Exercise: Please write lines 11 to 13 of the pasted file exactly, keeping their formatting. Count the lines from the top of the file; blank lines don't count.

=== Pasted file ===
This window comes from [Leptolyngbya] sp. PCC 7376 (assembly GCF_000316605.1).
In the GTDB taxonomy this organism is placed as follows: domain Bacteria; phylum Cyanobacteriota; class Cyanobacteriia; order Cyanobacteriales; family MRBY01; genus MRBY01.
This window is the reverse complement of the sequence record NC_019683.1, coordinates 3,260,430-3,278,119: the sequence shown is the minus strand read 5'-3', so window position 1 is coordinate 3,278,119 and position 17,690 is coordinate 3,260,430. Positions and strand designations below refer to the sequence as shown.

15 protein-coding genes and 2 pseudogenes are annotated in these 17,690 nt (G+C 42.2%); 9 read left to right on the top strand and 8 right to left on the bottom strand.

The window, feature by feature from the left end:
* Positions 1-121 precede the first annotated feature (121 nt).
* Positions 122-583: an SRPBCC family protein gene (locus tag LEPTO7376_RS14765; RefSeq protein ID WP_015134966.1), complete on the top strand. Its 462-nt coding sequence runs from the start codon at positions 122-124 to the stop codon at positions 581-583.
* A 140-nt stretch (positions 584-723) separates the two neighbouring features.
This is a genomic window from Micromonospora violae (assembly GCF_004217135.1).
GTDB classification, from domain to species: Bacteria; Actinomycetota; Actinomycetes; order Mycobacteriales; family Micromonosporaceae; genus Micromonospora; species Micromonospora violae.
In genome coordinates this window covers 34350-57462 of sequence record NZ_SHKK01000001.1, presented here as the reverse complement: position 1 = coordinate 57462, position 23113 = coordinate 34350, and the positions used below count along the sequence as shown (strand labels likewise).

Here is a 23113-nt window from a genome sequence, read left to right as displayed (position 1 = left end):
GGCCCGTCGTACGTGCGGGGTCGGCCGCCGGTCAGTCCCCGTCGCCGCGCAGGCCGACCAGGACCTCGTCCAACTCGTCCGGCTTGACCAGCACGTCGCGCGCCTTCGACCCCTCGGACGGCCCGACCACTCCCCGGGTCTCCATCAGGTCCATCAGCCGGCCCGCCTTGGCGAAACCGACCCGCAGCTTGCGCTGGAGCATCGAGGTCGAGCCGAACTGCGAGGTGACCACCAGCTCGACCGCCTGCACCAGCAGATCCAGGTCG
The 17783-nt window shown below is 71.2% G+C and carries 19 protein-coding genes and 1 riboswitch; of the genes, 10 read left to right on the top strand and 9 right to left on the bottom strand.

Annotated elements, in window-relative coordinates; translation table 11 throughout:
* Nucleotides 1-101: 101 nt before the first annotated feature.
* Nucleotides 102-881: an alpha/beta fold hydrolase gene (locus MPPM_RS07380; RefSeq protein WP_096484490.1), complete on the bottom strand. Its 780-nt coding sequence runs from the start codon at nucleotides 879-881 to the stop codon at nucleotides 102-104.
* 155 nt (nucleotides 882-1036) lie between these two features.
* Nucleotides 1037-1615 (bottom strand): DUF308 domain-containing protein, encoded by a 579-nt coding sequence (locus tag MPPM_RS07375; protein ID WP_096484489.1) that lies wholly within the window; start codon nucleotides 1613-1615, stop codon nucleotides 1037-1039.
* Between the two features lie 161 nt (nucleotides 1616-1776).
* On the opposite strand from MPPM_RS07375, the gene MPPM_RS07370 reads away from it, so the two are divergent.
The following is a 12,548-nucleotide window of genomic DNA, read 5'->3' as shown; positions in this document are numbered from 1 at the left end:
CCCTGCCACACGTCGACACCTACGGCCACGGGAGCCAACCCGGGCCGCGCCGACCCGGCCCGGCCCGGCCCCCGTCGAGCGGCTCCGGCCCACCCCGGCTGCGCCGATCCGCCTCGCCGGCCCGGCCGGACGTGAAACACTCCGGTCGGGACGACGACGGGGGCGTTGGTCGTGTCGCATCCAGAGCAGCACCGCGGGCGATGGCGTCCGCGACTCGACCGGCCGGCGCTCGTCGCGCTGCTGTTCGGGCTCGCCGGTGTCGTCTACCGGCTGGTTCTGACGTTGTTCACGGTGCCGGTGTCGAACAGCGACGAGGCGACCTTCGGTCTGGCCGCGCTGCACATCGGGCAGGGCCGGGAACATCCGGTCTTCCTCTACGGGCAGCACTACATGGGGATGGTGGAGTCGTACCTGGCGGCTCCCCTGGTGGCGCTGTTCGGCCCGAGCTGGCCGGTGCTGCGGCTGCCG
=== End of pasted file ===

In genome coordinates this window covers 34350-57462 of sequence record NZ_SHKK01000001.1, presented here as the reverse complement: position 1 = coordinate 57462, position 23113 = coordinate 34350, and the positions used below count along the sequence as shown (strand labels likewise).

Here is a 23113-nt window from a genome sequence, read left to right as displayed (position 1 = left end):
GGCCCGTCGTACGTGCGGGGTCGGCCGCCGGTCAGTCCCCGTCGCCGCGCAGGCCGACCAGGACCTCGTCCAACTCGTCCGGCTTGACCAGCACGTCGCGCGCCTTCGACCCCTCGGACGGCCCGACCACTCCCCGGGTCTCCATCAGGTCCATCAGCCGGCCCGCCTTGGCGAAACCGACCCGCAGCTTGCGCTGGAGCATCGAGGTCGAGCCGAACTGCGAGGTGACCACCAGCTCGACCGCCTGCACCAGCAGATCCAGGTCG